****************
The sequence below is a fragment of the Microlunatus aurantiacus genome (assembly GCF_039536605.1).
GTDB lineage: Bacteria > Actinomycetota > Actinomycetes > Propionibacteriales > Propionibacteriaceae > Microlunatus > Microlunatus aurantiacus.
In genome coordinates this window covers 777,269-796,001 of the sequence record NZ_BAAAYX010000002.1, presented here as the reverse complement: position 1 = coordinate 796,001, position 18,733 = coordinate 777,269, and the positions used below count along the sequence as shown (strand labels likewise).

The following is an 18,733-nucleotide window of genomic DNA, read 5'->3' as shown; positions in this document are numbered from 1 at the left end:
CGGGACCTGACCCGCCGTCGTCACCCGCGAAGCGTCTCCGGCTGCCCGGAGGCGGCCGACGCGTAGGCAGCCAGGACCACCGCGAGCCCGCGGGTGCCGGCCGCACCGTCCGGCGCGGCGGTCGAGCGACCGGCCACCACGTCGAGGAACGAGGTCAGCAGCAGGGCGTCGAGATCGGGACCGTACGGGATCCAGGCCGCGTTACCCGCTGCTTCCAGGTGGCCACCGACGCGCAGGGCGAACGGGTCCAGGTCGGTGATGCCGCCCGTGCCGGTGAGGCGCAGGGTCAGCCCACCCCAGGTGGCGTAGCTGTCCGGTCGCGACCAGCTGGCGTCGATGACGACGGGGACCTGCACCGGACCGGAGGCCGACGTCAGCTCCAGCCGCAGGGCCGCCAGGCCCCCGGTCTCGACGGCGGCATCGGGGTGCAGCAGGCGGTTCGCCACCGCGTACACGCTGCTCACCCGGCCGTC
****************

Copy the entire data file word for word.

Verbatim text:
The sequence below is a fragment of the Microlunatus aurantiacus genome (assembly GCF_039536605.1).
GTDB lineage: Bacteria > Actinomycetota > Actinomycetes > Propionibacteriales > Propionibacteriaceae > Microlunatus > Microlunatus aurantiacus.
In genome coordinates this window covers 777,269-796,001 of the sequence record NZ_BAAAYX010000002.1, presented here as the reverse complement: position 1 = coordinate 796,001, position 18,733 = coordinate 777,269, and the positions used below count along the sequence as shown (strand labels likewise).

The following is an 18,733-nucleotide window of genomic DNA, read 5'->3' as shown; positions in this document are numbered from 1 at the left end:
CGGGACCTGACCCGCCGTCGTCACCCGCGAAGCGTCTCCGGCTGCCCGGAGGCGGCCGACGCGTAGGCAGCCAGGACCACCGCGAGCCCGCGGGTGCCGGCCGCACCGTCCGGCGCGGCGGTCGAGCGACCGGCCACCACGTCGAGGAACGAGGTCAGCAGCAGGGCGTCGAGATCGGGACCGTACGGGATCCAGGCCGCGTTACCCGCTGCTTCCAGGTGGCCACCGACGCGCAGGGCGAACGGGTCCAGGTCGGTGATGCCGCCCGTGCCGGTGAGGCGCAGGGTCAGCCCACCCCAGGTGGCGTAGCTGTCCGGTCGCGACCAGCTGGCGTCGATGACGACGGGGACCTGCACCGGACCGGAGGCCGACGTCAGCTCCAGCCGCAGGGCCGCCAGGCCCCCGGTCTCGACGGCGGCATCGGGGTGCAGCAGGCGGTTCGCCACCGCGTACACGCTGCTCACCCGGCCGTC